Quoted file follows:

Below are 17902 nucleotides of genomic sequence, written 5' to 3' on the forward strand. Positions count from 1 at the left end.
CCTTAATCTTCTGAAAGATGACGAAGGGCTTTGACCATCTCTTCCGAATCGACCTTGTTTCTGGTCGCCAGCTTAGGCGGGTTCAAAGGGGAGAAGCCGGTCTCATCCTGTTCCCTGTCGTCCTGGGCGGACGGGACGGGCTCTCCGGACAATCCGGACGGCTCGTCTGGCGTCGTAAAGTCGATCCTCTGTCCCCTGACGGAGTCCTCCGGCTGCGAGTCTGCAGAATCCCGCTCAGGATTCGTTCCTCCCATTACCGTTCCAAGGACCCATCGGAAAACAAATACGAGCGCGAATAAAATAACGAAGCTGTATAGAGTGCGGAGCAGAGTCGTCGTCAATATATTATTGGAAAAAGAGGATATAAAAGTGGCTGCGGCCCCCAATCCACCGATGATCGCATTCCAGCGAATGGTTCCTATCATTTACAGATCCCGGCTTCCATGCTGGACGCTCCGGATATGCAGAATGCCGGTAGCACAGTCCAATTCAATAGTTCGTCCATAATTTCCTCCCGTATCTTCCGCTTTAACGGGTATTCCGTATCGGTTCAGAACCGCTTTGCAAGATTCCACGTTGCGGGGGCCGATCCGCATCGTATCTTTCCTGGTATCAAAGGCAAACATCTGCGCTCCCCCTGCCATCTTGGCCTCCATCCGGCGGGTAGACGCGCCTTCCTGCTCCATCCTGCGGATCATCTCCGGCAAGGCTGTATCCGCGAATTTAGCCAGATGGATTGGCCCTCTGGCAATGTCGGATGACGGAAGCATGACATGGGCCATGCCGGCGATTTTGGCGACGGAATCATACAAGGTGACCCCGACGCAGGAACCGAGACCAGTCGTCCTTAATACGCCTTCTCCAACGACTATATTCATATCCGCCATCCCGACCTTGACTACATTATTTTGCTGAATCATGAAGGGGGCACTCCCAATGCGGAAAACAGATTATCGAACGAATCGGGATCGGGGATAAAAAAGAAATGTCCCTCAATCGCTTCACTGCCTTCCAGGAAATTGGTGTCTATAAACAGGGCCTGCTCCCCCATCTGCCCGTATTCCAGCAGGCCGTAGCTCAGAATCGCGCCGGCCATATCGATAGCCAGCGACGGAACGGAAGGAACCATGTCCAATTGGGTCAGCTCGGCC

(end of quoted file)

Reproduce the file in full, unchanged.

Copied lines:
Below are 17902 nucleotides of genomic sequence, written 5' to 3' on the forward strand. Positions count from 1 at the left end.
CCTTAATCTTCTGAAAGATGACGAAGGGCTTTGACCATCTCTTCCGAATCGACCTTGTTTCTGGTCGCCAGCTTAGGCGGGTTCAAAGGGGAGAAGCCGGTCTCATCCTGTTCCCTGTCGTCCTGGGCGGACGGGACGGGCTCTCCGGACAATCCGGACGGCTCGTCTGGCGTCGTAAAGTCGATCCTCTGTCCCCTGACGGAGTCCTCCGGCTGCGAGTCTGCAGAATCCCGCTCAGGATTCGTTCCTCCCATTACCGTTCCAAGGACCCATCGGAAAACAAATACGAGCGCGAATAAAATAACGAAGCTGTATAGAGTGCGGAGCAGAGTCGTCGTCAATATATTATTGGAAAAAGAGGATATAAAAGTGGCTGCGGCCCCCAATCCACCGATGATCGCATTCCAGCGAATGGTTCCTATCATTTACAGATCCCGGCTTCCATGCTGGACGCTCCGGATATGCAGAATGCCGGTAGCACAGTCCAATTCAATAGTTCGTCCATAATTTCCTCCCGTATCTTCCGCTTTAACGGGTATTCCGTATCGGTTCAGAACCGCTTTGCAAGATTCCACGTTGCGGGGGCCGATCCGCATCGTATCTTTCCTGGTATCAAAGGCAAACATCTGCGCTCCCCCTGCCATCTTGGCCTCCATCCGGCGGGTAGACGCGCCTTCCTGCTCCATCCTGCGGATCATCTCCGGCAAGGCTGTATCCGCGAATTTAGCCAGATGGATTGGCCCTCTGGCAATGTCGGATGACGGAAGCATGACATGGGCCATGCCGGCGATTTTGGCGACGGAATCATACAAGGTGACCCCGACGCAGGAACCGAGACCAGTCGTCCTTAATACGCCTTCTCCAACGACTATATTCATATCCGCCATCCCGACCTTGACTACATTATTTTGCTGAATCATGAAGGGGGCACTCCCAATGCGGAAAACAGATTATCGAACGAATCGGGATCGGGGATAAAAAAGAAATGTCCCTCAATCGCTTCACTGCCTTCCAGGAAATTGGTGTCTATAAACAGGGCCTGCTCCCCCATCTGCCCGTATTCCAGCAGGCCGTAGCTCAGAATCGCGCCGGCCATATCGATAGCCAGCGACGGAACGGAAGGAACCATGTCCAATTGGGTCAGCTCGGCC